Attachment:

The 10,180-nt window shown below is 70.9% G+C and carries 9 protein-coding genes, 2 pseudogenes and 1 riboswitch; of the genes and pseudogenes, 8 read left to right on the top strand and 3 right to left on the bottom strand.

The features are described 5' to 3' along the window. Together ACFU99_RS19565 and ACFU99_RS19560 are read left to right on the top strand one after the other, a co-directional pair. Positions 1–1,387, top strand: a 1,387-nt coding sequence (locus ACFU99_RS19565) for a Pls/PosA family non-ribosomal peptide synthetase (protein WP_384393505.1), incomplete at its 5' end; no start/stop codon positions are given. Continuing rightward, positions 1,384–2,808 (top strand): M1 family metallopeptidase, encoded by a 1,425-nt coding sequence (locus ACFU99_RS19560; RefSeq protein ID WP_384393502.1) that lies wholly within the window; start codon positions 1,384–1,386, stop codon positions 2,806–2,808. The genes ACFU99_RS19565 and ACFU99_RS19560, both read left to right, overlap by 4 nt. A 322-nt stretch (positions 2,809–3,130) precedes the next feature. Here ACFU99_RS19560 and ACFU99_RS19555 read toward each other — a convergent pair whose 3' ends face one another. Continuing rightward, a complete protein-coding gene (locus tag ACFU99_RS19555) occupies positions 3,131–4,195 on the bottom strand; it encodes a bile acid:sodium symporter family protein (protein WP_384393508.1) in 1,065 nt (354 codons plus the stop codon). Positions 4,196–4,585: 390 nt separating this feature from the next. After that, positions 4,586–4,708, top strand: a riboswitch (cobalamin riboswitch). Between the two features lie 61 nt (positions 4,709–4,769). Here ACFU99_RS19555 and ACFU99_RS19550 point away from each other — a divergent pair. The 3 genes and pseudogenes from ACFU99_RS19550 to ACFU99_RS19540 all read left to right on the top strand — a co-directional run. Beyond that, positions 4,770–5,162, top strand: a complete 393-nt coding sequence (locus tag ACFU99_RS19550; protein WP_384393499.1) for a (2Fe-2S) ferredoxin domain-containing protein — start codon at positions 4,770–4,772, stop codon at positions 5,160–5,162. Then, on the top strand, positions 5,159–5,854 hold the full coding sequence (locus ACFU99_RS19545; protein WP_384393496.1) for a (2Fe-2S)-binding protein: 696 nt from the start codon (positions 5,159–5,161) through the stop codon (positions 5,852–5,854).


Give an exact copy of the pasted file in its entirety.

The 10,180-nt window shown below is 70.9% G+C and carries 9 protein-coding genes, 2 pseudogenes and 1 riboswitch; of the genes and pseudogenes, 8 read left to right on the top strand and 3 right to left on the bottom strand.

The features are described 5' to 3' along the window. Together ACFU99_RS19565 and ACFU99_RS19560 are read left to right on the top strand one after the other, a co-directional pair. Positions 1–1,387, top strand: a 1,387-nt coding sequence (locus ACFU99_RS19565) for a Pls/PosA family non-ribosomal peptide synthetase (protein WP_384393505.1), incomplete at its 5' end; no start/stop codon positions are given. Continuing rightward, positions 1,384–2,808 (top strand): M1 family metallopeptidase, encoded by a 1,425-nt coding sequence (locus ACFU99_RS19560; RefSeq protein ID WP_384393502.1) that lies wholly within the window; start codon positions 1,384–1,386, stop codon positions 2,806–2,808. The genes ACFU99_RS19565 and ACFU99_RS19560, both read left to right, overlap by 4 nt. A 322-nt stretch (positions 2,809–3,130) precedes the next feature. Here ACFU99_RS19560 and ACFU99_RS19555 read toward each other — a convergent pair whose 3' ends face one another. Continuing rightward, a complete protein-coding gene (locus tag ACFU99_RS19555) occupies positions 3,131–4,195 on the bottom strand; it encodes a bile acid:sodium symporter family protein (protein WP_384393508.1) in 1,065 nt (354 codons plus the stop codon). Positions 4,196–4,585: 390 nt separating this feature from the next. After that, positions 4,586–4,708, top strand: a riboswitch (cobalamin riboswitch). Between the two features lie 61 nt (positions 4,709–4,769). Here ACFU99_RS19555 and ACFU99_RS19550 point away from each other — a divergent pair. The 3 genes and pseudogenes from ACFU99_RS19550 to ACFU99_RS19540 all read left to right on the top strand — a co-directional run. Beyond that, positions 4,770–5,162, top strand: a complete 393-nt coding sequence (locus tag ACFU99_RS19550; protein WP_384393499.1) for a (2Fe-2S) ferredoxin domain-containing protein — start codon at positions 4,770–4,772, stop codon at positions 5,160–5,162. Then, on the top strand, positions 5,159–5,854 hold the full coding sequence (locus ACFU99_RS19545; protein WP_384393496.1) for a (2Fe-2S)-binding protein: 696 nt from the start codon (positions 5,159–5,161) through the stop codon (positions 5,852–5,854).